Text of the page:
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BACKSTORY: Angie Elsbury

BACKSTORY: Angie Elsbury

Angie Elsbury is the first person I’ve ever known to whip out her cell phone to share photos of raw meat.  If I hadn’t met her and sat down with her a number of times, I would be frightened by the fact that she has used an image of a boneless rib-eye as her Facebook picture.  And even having met her, I’m still a little freaked out by the idea of how proud she was when she told me (excitedly) that she knows how to skin a pig. I have to admit that if she were more manly, less effusive and gregarious, I might not have gone back behind the Vons meat department counter where she stores her knives.  But because of her disarming exuberance, her meat mania comes off just this side of scary.

Angie is a journalist’s dream in terms of her willingness to talk. The challenge I experienced with writing about her was that the amount of stories inherent in the life she’s lived far exceeded my allotted word count.  The profile I wrote about her in the Reader could have been a story about her life on the streets, her time in prison, or her experience as a mother who gave up her child for adoption. In the end, however, I focused on her work as a butcher and meat department manager because it is unexpected and, as a frame, allows room for bits and pieces of the other aspects of Angie’s life.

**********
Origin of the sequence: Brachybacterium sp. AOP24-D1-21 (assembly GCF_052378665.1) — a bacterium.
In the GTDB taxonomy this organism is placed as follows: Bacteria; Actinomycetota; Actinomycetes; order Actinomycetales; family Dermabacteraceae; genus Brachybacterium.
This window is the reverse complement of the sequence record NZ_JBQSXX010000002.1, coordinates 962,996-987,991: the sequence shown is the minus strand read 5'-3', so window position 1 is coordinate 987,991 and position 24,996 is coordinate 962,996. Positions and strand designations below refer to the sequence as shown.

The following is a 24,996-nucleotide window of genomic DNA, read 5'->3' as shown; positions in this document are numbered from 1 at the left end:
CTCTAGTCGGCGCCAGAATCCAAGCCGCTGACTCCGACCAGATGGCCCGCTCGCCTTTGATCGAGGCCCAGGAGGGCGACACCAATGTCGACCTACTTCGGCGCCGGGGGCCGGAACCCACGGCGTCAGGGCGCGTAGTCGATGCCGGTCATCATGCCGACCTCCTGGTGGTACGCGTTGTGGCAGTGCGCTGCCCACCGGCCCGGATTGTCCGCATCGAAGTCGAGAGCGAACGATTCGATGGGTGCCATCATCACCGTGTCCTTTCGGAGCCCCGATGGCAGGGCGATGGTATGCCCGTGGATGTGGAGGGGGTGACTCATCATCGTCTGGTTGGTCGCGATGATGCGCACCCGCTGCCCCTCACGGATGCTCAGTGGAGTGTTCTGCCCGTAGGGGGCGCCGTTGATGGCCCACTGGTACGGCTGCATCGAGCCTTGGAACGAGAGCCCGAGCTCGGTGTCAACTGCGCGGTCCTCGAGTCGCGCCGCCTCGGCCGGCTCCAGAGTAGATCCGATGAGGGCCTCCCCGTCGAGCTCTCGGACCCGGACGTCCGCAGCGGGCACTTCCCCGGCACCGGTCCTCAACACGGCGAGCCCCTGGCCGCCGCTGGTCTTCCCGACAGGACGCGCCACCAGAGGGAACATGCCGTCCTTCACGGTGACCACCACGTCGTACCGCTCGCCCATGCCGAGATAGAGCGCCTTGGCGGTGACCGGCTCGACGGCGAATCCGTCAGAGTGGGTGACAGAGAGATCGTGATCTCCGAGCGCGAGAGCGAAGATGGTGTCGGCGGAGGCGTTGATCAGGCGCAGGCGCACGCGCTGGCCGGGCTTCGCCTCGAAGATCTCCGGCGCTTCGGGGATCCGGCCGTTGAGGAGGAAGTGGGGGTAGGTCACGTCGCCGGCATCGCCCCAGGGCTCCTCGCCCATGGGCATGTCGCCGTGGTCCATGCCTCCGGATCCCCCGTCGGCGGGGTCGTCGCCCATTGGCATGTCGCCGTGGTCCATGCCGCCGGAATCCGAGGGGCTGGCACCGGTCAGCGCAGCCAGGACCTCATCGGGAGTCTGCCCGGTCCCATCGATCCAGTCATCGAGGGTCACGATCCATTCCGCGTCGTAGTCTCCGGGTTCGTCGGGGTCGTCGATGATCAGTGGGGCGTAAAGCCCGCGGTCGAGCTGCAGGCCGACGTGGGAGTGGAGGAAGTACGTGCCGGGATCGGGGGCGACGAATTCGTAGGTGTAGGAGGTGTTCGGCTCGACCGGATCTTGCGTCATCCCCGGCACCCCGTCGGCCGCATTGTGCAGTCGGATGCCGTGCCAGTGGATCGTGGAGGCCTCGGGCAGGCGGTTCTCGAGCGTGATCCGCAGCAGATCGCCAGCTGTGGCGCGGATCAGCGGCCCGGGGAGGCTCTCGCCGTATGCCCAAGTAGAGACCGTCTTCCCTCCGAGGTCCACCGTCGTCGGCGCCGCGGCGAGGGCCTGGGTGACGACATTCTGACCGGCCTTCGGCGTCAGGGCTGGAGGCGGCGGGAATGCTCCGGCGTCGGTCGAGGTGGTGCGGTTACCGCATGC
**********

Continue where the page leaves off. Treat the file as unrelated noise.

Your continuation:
Making that choice, however, meant choosing not to focus on the aspect that had the most emotional impact on me, personally.  As an adopted child myself, I am always eager to hear the stories and perspectives of all members of the triad (biological and adoptive families, and the adoptee).  And as such, I knew Angie’s adoption story had the potential take on a life of its own. So I kept it at a minimum in the profile.

But I kept asking questions, and when she realized I couldn’t quite leave it alone, Angie invited me to join her on one of her visits to the home where her daughter, Gabby, lives. Gabby’s adoptive mom, Laura, welcomed me in, too.  The brief video below captured part of the experience, which turned out to be more emotional than I expected.  Whatever small bit of journalistic detachment I may have gone in with flew out the window, and after shooting this footage, I had to put my camera, pen, and paper away.


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It was hard to leave them when my time was up.  The intimacy of the moment didn’t really belong to me, though, it belonged to Gabby, Laura, and Angie.  But the following day, Angie sent me a text message that read, “Thank you so much [ellipses hers]. . .I haven’t seen my daughter express emotion like that toward me. . .I am starting to feel like she loves me. . .thank you again. . .you have a lifelong reader and fan of yours.”

Someone please hand me a tissue.


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